The Jakarta Post
On the shelf: Participants of Dewi Lestari’s online writing workshop share their pandemic woes in a book. (Courtesy of Kaizen Semut Merah/-)
Writer Gardini Eve reflects on the impacts the pandemic has had on her life and society as whole. Leticia Ong tells the story of the fictional Dimas, who looks upon his date with Keandra and the heartbreak that comes along with digitally mediated romance.
Stories by the two writers were published in Cerita Saat Jeda: Kumpulan Rasa Saat Pandemi Menjemput (Stories During the Pause: A Collection of Feelings at Time of Pandemic).
They were among the 27 writers and participants of renowned author Dewi “Dee” Lestari’s online kaizen writing workshop who got their stories published in the anthology.
“We know that Shakespeare wrote many of his works during the Black Death pandemic. Perhaps during that time he felt crazed because he could not go anywhere because he self-quarantined, and [we see the same thing happening] in the modern age,” said Dee, who took to Instagram to launch the book she curated.
The book came about after Dee shared her kaizen method of writing via online webinars and workshops. Derived from Japanese, the term translates to “small steps”, a mantra that has become the core of Dee’s writing process.
Drawing from Dee’s wealth of knowledge, her students, whom she has branded as semut merah (red ants), came together to submit their works in the hopes of being published with the project.
Out of around 800 submissions, and two and a half months of writing, editing and printing, 27 fictional and non-fictional stories were compiled in the book.
Mutiarini, one of the featured writers, said the book’s pandemic theme was not chosen because they cherished the catastrophe.
“I think this pandemic is forcing all of us to really look inside, [introspectively],” she said.
Multi-talented: Accomplished singer and writer Dewi “Dee” Lestari spearheaded a writing workshop that resulted in a book. (Courtesy of Dewi Lestari /-)
Fashion designer Didiet Maulana finds that the book showcases the different perspectives of its 27 authors.
“In writing, we take something that is close to us and has a personal meaning and is easy for us to understand, and this theme of pandemic influences everything, whether it be the literary world or the art world […],” he said.
Didiet, who also heads the writing workshop’s alumni, explained they are referred as “red ants” for a reason: Throughout the classes, Dee made an analogy relating to red ants lining up on the wall.
“I believe that this analogy is fitting, because ants work together and are tireless, and this is how I see [our group]. We come from different backgrounds but have something in common, that is, a love of the literary world.”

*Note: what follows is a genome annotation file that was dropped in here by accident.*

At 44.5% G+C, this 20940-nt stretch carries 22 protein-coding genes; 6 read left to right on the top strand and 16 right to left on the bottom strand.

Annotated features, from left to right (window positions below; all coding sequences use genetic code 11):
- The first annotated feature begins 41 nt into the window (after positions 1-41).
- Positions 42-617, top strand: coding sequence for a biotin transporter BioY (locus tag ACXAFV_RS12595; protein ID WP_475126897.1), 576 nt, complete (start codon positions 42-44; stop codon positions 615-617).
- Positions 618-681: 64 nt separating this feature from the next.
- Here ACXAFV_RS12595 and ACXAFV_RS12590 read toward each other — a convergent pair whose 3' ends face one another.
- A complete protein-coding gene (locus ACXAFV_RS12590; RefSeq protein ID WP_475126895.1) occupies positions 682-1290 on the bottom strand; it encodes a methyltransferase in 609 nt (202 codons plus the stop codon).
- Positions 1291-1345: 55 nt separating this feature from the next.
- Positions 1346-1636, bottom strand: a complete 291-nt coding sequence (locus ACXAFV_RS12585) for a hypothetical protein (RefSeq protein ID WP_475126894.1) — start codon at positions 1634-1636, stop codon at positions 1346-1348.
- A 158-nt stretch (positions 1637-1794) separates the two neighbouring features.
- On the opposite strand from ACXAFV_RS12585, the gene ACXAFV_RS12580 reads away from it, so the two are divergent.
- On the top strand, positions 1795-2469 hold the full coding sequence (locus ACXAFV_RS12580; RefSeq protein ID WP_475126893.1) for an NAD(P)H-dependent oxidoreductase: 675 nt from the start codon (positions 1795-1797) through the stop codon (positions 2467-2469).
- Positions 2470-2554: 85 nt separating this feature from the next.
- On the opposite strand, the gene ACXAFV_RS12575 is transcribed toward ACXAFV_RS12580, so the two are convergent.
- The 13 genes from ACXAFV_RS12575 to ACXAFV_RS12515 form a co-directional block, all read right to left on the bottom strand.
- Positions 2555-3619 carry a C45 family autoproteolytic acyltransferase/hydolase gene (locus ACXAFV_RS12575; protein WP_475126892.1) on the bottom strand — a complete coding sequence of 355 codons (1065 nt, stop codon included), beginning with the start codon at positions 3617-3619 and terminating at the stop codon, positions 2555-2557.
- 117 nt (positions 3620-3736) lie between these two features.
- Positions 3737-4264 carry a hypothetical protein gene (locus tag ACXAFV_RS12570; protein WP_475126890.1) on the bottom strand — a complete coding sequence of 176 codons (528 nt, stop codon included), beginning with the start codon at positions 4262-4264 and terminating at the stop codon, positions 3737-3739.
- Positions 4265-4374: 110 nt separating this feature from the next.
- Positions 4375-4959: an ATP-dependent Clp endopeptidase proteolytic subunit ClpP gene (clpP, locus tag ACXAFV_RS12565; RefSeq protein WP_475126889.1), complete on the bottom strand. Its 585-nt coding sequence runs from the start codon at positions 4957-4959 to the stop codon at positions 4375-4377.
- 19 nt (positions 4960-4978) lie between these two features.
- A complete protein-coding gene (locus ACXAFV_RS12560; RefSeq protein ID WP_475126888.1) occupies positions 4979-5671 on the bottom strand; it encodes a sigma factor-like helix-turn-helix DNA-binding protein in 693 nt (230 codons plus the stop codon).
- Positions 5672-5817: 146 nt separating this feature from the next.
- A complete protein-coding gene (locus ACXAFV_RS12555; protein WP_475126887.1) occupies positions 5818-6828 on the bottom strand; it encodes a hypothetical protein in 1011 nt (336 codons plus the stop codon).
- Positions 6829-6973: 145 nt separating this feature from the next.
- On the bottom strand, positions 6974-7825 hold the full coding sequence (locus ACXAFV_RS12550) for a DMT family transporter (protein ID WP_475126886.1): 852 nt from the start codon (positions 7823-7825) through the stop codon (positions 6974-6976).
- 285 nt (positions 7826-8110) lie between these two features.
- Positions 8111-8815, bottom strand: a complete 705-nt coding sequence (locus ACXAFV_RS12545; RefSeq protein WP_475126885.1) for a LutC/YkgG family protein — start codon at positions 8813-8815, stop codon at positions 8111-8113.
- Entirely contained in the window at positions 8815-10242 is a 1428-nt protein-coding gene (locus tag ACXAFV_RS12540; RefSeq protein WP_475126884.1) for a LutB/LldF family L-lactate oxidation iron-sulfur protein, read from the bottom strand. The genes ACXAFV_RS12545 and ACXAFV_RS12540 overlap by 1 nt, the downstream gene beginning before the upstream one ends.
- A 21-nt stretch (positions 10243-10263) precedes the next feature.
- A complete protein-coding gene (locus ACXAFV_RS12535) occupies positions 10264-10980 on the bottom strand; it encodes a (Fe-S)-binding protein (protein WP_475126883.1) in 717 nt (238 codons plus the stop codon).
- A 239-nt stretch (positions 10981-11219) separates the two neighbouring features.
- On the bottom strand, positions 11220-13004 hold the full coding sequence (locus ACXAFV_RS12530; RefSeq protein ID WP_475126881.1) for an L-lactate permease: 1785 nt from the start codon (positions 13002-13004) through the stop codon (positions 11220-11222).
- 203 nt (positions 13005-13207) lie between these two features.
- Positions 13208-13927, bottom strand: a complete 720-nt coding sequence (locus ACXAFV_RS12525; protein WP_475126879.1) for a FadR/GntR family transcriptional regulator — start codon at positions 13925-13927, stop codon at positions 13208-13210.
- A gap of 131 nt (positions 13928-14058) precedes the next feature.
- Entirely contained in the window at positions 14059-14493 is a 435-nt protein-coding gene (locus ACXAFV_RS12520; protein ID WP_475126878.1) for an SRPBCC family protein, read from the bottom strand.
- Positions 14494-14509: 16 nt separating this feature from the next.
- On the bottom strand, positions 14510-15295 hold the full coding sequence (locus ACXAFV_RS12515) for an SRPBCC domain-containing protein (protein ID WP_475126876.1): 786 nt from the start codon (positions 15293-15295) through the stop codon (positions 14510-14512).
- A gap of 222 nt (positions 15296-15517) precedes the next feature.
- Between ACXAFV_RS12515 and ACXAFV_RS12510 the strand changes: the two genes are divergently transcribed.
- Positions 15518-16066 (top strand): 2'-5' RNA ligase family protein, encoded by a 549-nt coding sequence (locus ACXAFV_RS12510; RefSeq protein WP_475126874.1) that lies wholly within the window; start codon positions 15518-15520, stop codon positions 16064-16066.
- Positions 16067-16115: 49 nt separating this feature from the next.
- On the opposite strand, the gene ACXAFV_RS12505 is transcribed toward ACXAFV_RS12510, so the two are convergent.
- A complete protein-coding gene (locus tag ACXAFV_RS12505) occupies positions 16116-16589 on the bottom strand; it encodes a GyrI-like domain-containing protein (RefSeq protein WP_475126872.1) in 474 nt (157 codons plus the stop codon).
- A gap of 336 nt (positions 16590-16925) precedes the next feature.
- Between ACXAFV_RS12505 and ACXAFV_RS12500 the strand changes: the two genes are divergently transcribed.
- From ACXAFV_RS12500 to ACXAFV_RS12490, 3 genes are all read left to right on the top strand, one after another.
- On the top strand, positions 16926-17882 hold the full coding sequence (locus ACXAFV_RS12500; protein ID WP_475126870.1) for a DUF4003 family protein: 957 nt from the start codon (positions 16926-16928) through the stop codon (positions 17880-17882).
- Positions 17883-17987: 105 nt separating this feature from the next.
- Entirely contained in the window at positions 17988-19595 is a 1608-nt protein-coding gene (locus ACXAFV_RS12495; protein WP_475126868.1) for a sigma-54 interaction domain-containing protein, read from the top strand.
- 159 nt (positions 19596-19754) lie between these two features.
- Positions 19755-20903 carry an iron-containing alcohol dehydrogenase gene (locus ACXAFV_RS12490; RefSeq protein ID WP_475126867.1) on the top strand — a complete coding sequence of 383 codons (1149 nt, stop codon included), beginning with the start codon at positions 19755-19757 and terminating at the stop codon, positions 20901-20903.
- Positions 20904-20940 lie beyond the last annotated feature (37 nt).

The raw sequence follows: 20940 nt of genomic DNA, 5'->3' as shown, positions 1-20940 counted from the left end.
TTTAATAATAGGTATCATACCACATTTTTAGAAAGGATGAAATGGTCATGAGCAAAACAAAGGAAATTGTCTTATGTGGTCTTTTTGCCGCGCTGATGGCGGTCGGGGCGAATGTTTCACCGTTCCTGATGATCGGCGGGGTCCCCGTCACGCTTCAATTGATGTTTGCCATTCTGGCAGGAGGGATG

Dee’s kaizen is a tried-and-tested method she has been using herself throughout the years.
The author is best known through her Supernova series, first published in 2001, stealing the public’s attention with her distinct storytelling style and method, through which she explored a variety of topics – from shamanism, ethnobotany (the study of the relationships that exist between people and plants) and entheogen (a substance consumed to bring on a spiritual experience), to crop circles and extraterrestrials.
The sixth and final installment of her Supernova series was published in 2016.
During her lessons, Dee highlighted the importance of courage and commitment to targets.
“Firstly, you need the bravery to start; writers require innate bravery,” she said. “Secondly, bravery to fail and thirdly, bravery to succeed. To [individuals] that are trying to be more creative, I advise that you do not fear trying. Don’t be afraid to then set a target for yourself because I believe that this is the true lesson.”
The kaizen method, true to its definition, also requires separating tasks into smaller, simpler chores, Dee said.
“[To overcome the burden of self-critique], as I said before, you have to have a target. But secondly, we have to separate when we write from when we edit. So, when we write, we have to keep on writing. Don’t think about editing yet. As soon as you are done, you should only then try to edit.”
Simultaneously, though her method allows the writer to showcase their talents to the best of their abilities, she reminded viewers that the concept of perfection does not truly exist.
“We have to realize that there is no perfect work of art, so we have to make peace with that fact,” said Dee, who is also a singer with the band RDS (Rita Sita Dewi).
With works from her first batch of workshop students being successfully published, Dee hinted at the possibility of starting another series of courses in November.
Reflecting on the mental hardships of self-isolation, Dee paid her respects to persevering creatives.
“I salute people who are producing art [during the pandemic]. Frankly, it isn’t easy.” (ste)
-- The writer is an intern at The Jakarta Post
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